I missed 1968 by about three months, so everything I know and think about the year is secondhand. Now, that happens to be a lot, as the year has loomed large over American culture for the past 44 years, from classic rock on the radio to endless documentaries about the 1960s. What does the History Theatre's 1968: The Year That Rocked the World bring that's fresh to the table? A mixed bag, really.
The show presents seven short plays stitched together by a timeline that takes us through the tumultuous 12 months. In the larger context of the play -- and a year that saw the assassinations of Martin Luther King Jr. and Bobby Kennedy, along with more than 17,000 soldiers killed in Vietnam -- I could really care less that I Dream of Jeannie was a hit or that Johnny Carson was doing the same schtick in 1968 as when he retired in 1992. I know the events, take me into what made 1968 tick.
The best plays here do that. Kevin Kautzman's "Rosemary" shows the fallout of Kennedy's murder through the eyes of Rosemary Clooney, who was part of the campaign and was in the hotel the night he was shot. Karen Weber brings Clooney to life, using broad strokes to show us the pain that has enveloped her life, while Randy Schmeling brings a cool intensity to Kennedy.
Dominic Orlando provides some needed satiric bite with "John Mitchell's Private Moments," which examines the specter of Nixon throughout the year, as he rides the waves of chaos to resurrect his political career. Solid performances by E.J. Subkoviak and especially Paul de Cordova as Nixon help make proceedings more fun.
Fun isn't a word you could use for Kim Hines's "Smith and Carlos," as it wraps a beautiful monologue (delivered by Joe Nathan Thomas) about the impact the two Olympic athletes and their black-power salute had on African Americans throughout America with about 10 minutes of completely unwatchable drivel about a newscast from the performance. The meta trick does nothing for the piece, except to make the audience impatient for us to get back to the real drama.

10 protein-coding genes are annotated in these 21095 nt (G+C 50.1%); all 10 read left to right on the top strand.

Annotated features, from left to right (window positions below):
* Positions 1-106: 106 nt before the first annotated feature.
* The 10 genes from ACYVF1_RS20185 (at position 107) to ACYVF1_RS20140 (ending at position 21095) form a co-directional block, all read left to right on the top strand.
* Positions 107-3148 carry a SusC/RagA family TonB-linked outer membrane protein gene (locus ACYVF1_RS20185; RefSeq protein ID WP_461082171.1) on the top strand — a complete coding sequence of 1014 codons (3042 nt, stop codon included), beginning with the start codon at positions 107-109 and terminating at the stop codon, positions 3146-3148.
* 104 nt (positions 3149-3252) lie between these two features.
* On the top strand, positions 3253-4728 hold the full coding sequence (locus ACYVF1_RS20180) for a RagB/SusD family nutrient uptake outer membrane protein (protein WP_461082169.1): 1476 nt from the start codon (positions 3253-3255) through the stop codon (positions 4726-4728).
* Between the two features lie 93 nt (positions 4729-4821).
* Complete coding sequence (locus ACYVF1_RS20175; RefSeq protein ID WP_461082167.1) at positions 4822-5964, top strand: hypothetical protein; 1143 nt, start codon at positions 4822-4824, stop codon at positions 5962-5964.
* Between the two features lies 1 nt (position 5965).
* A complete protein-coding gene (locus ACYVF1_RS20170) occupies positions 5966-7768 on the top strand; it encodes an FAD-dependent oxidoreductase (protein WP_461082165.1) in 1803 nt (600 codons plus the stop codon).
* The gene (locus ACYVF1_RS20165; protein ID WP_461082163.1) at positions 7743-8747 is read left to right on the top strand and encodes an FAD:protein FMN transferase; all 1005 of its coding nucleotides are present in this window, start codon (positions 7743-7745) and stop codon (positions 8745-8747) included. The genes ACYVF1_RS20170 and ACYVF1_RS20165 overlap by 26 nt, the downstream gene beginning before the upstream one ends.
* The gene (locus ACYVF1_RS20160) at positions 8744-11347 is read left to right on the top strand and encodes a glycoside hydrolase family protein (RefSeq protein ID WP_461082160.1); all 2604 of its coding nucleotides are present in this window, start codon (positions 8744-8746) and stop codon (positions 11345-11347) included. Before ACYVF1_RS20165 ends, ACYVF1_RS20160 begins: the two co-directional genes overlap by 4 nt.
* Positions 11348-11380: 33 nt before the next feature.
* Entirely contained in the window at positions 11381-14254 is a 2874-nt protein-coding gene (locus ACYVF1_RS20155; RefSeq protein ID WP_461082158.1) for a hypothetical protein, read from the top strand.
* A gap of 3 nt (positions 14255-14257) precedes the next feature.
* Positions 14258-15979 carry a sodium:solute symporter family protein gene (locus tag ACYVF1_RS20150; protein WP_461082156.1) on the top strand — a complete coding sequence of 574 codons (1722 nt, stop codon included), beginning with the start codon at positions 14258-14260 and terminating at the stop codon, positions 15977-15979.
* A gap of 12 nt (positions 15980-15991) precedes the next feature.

Neither "Welcome Home" (about a vet's difficult adjustment) nor "Go Up Together" (the Memphis sanitation strike, and the killing of Martin Luther King Jr.) are completely satisfying, as neither really probe into fresh territory about the era. Actor M. Cochise Anderson was unable to make Tuesday evening's performance, so "The Corral," a somewhat controversial piece (it was nearly dropped from the program following protests) about the American Indian Movement, was not performed.
That leaves the finale, "Apollo 8," which really showcases where 1968 could have gone. Mat Smart twists the concept, showing us how that end-of-the-year event, when humans orbited the moon for the first time, sending back -- among other things -- the classic "Earthrise" photograph, had a greater impact long past 1968. Schmeling again gives a strong performance, playing the now middle-aged Garret, a modern-day astronaut who revisits his boyhood home on that Christmas Eve to see those moments that would have a long lasting impact on his life.
That's where 1968 works best, when we can feel the long tendrils of the era -- of Smith and Carlos's salute; of Nixon's backroom dealings that would eventually stop his presidency in its tracks; of the astronauts reading from the Book of Genesis while hundreds of thousands of miles from the Earth -- reaching to our lives.
IF YOU GO
1968: The Year That Rocked the World
Minnesota History Center 345 W. Kellogg Blvd., St. Paul